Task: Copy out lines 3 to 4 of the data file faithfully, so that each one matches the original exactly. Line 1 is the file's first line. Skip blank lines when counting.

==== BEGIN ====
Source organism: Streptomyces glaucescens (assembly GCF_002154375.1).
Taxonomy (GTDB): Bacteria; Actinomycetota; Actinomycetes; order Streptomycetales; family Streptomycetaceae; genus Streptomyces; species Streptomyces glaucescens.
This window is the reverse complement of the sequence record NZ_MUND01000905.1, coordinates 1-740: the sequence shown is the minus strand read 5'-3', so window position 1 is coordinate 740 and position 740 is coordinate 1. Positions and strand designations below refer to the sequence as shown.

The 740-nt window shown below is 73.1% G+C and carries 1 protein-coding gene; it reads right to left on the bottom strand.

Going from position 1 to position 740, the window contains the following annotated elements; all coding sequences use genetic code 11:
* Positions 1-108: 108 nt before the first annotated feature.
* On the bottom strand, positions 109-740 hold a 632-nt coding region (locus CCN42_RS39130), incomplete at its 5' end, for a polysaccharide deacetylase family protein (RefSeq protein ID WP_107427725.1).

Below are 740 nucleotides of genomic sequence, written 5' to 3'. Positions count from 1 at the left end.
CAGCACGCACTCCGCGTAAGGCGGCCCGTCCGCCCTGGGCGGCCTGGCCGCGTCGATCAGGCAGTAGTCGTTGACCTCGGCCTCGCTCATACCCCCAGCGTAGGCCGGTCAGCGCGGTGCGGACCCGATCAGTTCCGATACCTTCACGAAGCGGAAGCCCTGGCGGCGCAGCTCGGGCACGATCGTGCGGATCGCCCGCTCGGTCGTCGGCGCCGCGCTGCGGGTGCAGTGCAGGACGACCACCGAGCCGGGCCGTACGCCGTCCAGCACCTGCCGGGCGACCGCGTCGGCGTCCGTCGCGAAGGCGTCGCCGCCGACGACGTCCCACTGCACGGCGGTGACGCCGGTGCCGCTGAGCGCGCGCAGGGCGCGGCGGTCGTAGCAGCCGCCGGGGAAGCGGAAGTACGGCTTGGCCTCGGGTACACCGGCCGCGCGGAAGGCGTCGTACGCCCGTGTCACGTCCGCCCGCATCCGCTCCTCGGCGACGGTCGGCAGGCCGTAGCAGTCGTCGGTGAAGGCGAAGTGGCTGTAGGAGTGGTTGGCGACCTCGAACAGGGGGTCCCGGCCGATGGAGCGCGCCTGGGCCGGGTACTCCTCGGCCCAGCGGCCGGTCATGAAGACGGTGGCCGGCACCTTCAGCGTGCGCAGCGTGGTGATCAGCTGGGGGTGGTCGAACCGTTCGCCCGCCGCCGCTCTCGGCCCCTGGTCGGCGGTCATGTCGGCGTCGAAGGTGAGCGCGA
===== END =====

This window is the reverse complement of the sequence record NZ_MUND01000905.1, coordinates 1-740: the sequence shown is the minus strand read 5'-3', so window position 1 is coordinate 740 and position 740 is coordinate 1. Positions and strand designations below refer to the sequence as shown.

The 740-nt window shown below is 73.1% G+C and carries 1 protein-coding gene; it reads right to left on the bottom strand.